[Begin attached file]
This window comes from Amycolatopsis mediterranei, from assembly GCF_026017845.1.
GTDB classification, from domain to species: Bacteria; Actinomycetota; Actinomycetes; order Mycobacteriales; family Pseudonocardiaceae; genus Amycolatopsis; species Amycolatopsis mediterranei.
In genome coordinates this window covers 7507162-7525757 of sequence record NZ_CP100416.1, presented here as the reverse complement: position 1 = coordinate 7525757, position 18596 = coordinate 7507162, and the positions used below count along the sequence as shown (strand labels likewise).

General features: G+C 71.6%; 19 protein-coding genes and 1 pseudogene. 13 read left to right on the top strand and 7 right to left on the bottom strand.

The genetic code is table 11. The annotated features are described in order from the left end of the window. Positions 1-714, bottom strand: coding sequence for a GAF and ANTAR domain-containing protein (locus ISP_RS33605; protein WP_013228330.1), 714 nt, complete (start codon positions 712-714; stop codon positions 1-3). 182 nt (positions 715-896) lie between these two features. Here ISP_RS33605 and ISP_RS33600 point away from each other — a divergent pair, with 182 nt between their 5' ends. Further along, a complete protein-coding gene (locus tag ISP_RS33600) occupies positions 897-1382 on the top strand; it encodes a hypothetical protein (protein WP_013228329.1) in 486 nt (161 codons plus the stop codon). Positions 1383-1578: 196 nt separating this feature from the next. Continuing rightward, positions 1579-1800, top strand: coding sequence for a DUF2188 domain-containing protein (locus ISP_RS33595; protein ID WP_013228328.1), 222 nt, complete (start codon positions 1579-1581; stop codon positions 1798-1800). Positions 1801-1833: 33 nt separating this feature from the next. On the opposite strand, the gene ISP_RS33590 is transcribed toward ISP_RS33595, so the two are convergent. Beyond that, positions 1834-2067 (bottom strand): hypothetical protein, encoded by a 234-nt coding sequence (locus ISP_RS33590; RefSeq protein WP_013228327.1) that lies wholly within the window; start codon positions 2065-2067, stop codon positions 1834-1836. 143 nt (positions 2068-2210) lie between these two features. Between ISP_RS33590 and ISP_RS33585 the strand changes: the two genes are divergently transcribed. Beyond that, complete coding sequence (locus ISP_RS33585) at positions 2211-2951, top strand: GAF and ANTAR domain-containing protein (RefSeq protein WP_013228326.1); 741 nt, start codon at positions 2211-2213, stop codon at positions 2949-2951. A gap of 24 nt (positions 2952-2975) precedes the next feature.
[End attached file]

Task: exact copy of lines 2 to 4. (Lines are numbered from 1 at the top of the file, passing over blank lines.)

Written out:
GTDB classification, from domain to species: Bacteria; Actinomycetota; Actinomycetes; order Mycobacteriales; family Pseudonocardiaceae; genus Amycolatopsis; species Amycolatopsis mediterranei.
In genome coordinates this window covers 7507162-7525757 of sequence record NZ_CP100416.1, presented here as the reverse complement: position 1 = coordinate 7525757, position 18596 = coordinate 7507162, and the positions used below count along the sequence as shown (strand labels likewise).

General features: G+C 71.6%; 19 protein-coding genes and 1 pseudogene. 13 read left to right on the top strand and 7 right to left on the bottom strand.